Sand Hill Artists Collective provides opportunities for artists. We’re talking grants, workshops, conferences and exhibitions. Quick clicks that will lead you to easy money, FREE learning and simple ways to exhibit your work. We’re all beginning to break out into Covid-free sunshine now, so climb out of your doldrums (masks on, please!) and beat a path to open doors that will show and support your art future.


NOT REAL ART grant and exhibit (in Los Angeles!!!). The grant fund offers a $12,000 award annually to empower the practice of six contemporary artists each year. Grant recipients are announced in Los Angeles at NOT REAL ART: The Conference. If you’re an emerging contemporary artist, be sure to apply to win a grant in 2021! This $2000 unrestricted grant includes more than the money. Winners are interviewed on the NOT REAL ART national podcast, will be featured in the NRA blog and have their work exhibited in a West Coast exhibition.

Exhibitions and live conference dates and venues TBA as Covid safety allows.

Applying is simple and quick.

Go to NOT REAL ART Business School FREE. Over thirty sessions available online.

. License your art

. Build your brand

. Pitch your ideas

. Get career advice from successful and known artists.… and much more!



Sand Hill Artists Collective (SHAC) provides free regional and national visibility to three featured artists each month. So far, thirty artists in our neighborhood zip codes (28715, 28716, 28728, 28806 and 28810) have increased their audience exposure with an application that takes just minutes. Featured Artists access additional opportunities with spotlights on our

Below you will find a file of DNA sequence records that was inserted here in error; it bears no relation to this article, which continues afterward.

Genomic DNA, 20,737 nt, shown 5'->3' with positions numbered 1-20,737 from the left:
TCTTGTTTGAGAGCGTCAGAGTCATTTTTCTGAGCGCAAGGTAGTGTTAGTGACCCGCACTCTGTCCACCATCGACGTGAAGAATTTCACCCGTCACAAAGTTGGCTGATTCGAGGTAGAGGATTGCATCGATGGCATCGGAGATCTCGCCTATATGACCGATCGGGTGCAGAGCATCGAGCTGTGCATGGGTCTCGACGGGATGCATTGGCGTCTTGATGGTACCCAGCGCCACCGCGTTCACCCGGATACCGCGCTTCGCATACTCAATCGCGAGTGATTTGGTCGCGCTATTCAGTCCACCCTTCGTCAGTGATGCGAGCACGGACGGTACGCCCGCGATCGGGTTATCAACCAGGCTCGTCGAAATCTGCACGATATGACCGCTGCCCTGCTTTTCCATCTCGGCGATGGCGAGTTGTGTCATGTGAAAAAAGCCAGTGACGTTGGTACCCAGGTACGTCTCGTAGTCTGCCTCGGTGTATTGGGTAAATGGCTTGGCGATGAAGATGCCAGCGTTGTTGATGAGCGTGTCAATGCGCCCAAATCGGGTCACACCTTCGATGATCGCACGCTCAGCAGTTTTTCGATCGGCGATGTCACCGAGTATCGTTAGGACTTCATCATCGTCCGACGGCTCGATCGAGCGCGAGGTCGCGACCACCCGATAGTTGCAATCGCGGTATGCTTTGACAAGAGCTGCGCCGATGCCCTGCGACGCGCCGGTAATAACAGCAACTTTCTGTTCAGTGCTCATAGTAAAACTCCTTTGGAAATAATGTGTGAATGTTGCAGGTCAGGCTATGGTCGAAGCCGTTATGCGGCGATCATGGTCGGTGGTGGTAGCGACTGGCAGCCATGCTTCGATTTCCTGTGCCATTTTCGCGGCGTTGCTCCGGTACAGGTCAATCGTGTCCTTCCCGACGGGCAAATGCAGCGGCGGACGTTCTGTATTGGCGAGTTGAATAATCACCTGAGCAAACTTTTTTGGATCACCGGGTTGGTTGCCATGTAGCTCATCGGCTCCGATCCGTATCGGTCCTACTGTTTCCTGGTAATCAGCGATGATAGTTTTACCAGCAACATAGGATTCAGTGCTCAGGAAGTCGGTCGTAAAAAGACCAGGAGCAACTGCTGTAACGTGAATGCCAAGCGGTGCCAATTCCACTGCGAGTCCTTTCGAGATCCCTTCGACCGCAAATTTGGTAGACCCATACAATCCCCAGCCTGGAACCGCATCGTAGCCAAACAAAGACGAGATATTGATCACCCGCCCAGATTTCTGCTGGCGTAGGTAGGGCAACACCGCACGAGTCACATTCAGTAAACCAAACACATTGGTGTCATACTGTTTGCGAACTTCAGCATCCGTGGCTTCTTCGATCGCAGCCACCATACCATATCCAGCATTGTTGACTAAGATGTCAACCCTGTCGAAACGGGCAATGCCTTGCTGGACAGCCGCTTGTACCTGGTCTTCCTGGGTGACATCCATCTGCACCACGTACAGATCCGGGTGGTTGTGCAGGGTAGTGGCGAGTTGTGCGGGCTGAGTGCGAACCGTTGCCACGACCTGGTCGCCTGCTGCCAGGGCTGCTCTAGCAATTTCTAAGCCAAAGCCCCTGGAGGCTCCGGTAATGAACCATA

Facebook and Instagram posts, mention in publications that write about SHAC artists and, soon, an opportunity to exhibit in Asheville’s River Arts District. 



Mountain BizWorks has put local craftspersons on our radar with Craft Your Commerce programs that include a bi-annual learning series, craft Industry coaching, and a Makers Mixer. Apply now for the fall series or, at the very least, get on the CYC Interest list for alerts on upcoming intensives, events and more.

LEARN MORE about Craft Your Commerce

SHAC / Pink Dog Creative Artist Featured in Our State Magazine


Beautiful Ukrainian Psanky Eggs, created by artist Andrea Kulish, are featured in Our State magazine in an article on art and food and festivities befitting the Spring/Easter season. Read the full article here.

Andrea has a studio at Pink Dog Creative in the River Arts District. She is also the social media coordinator for Sand Hill Artists Collective, so we are particularly pleased to see her receiving this recognition. Congratulations, Andrea! And thanks to Our State for featuring her work.